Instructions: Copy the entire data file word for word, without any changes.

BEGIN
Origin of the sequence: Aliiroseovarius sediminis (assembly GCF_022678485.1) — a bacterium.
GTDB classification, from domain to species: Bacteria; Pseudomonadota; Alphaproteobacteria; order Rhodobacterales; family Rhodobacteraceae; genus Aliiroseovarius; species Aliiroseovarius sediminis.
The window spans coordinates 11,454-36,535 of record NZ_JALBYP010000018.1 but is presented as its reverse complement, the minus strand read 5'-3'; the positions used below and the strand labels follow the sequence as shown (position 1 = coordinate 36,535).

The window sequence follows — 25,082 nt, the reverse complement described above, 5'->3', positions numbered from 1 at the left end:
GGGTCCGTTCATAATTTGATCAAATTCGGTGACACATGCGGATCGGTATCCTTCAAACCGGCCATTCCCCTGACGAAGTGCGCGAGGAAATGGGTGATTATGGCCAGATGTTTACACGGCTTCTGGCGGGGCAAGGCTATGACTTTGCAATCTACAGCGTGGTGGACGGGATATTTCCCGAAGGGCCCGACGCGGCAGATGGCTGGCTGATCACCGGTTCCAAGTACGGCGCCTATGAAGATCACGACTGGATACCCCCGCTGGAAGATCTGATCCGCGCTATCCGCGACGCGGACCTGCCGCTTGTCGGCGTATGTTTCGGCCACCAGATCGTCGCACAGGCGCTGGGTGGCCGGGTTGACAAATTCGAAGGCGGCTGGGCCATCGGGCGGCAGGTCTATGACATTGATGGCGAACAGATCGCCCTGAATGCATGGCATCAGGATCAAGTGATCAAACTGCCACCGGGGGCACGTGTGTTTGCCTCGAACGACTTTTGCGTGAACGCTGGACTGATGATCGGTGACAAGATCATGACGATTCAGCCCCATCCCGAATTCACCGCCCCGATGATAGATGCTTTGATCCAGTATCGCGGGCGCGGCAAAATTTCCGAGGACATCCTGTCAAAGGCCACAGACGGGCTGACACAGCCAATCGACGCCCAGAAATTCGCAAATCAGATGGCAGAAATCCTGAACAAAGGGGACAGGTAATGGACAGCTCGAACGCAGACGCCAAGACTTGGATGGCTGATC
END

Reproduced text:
Origin of the sequence: Aliiroseovarius sediminis (assembly GCF_022678485.1) — a bacterium.
GTDB classification, from domain to species: Bacteria; Pseudomonadota; Alphaproteobacteria; order Rhodobacterales; family Rhodobacteraceae; genus Aliiroseovarius; species Aliiroseovarius sediminis.
The window spans coordinates 11,454-36,535 of record NZ_JALBYP010000018.1 but is presented as its reverse complement, the minus strand read 5'-3'; the positions used below and the strand labels follow the sequence as shown (position 1 = coordinate 36,535).

The window sequence follows — 25,082 nt, the reverse complement described above, 5'->3', positions numbered from 1 at the left end:
GGGTCCGTTCATAATTTGATCAAATTCGGTGACACATGCGGATCGGTATCCTTCAAACCGGCCATTCCCCTGACGAAGTGCGCGAGGAAATGGGTGATTATGGCCAGATGTTTACACGGCTTCTGGCGGGGCAAGGCTATGACTTTGCAATCTACAGCGTGGTGGACGGGATATTTCCCGAAGGGCCCGACGCGGCAGATGGCTGGCTGATCACCGGTTCCAAGTACGGCGCCTATGAAGATCACGACTGGATACCCCCGCTGGAAGATCTGATCCGCGCTATCCGCGACGCGGACCTGCCGCTTGTCGGCGTATGTTTCGGCCACCAGATCGTCGCACAGGCGCTGGGTGGCCGGGTTGACAAATTCGAAGGCGGCTGGGCCATCGGGCGGCAGGTCTATGACATTGATGGCGAACAGATCGCCCTGAATGCATGGCATCAGGATCAAGTGATCAAACTGCCACCGGGGGCACGTGTGTTTGCCTCGAACGACTTTTGCGTGAACGCTGGACTGATGATCGGTGACAAGATCATGACGATTCAGCCCCATCCCGAATTCACCGCCCCGATGATAGATGCTTTGATCCAGTATCGCGGGCGCGGCAAAATTTCCGAGGACATCCTGTCAAAGGCCACAGACGGGCTGACACAGCCAATCGACGCCCAGAAATTCGCAAATCAGATGGCAGAAATCCTGAACAAAGGGGACAGGTAATGGACAGCTCGAACGCAGACGCCAAGACTTGGATGGCTGATC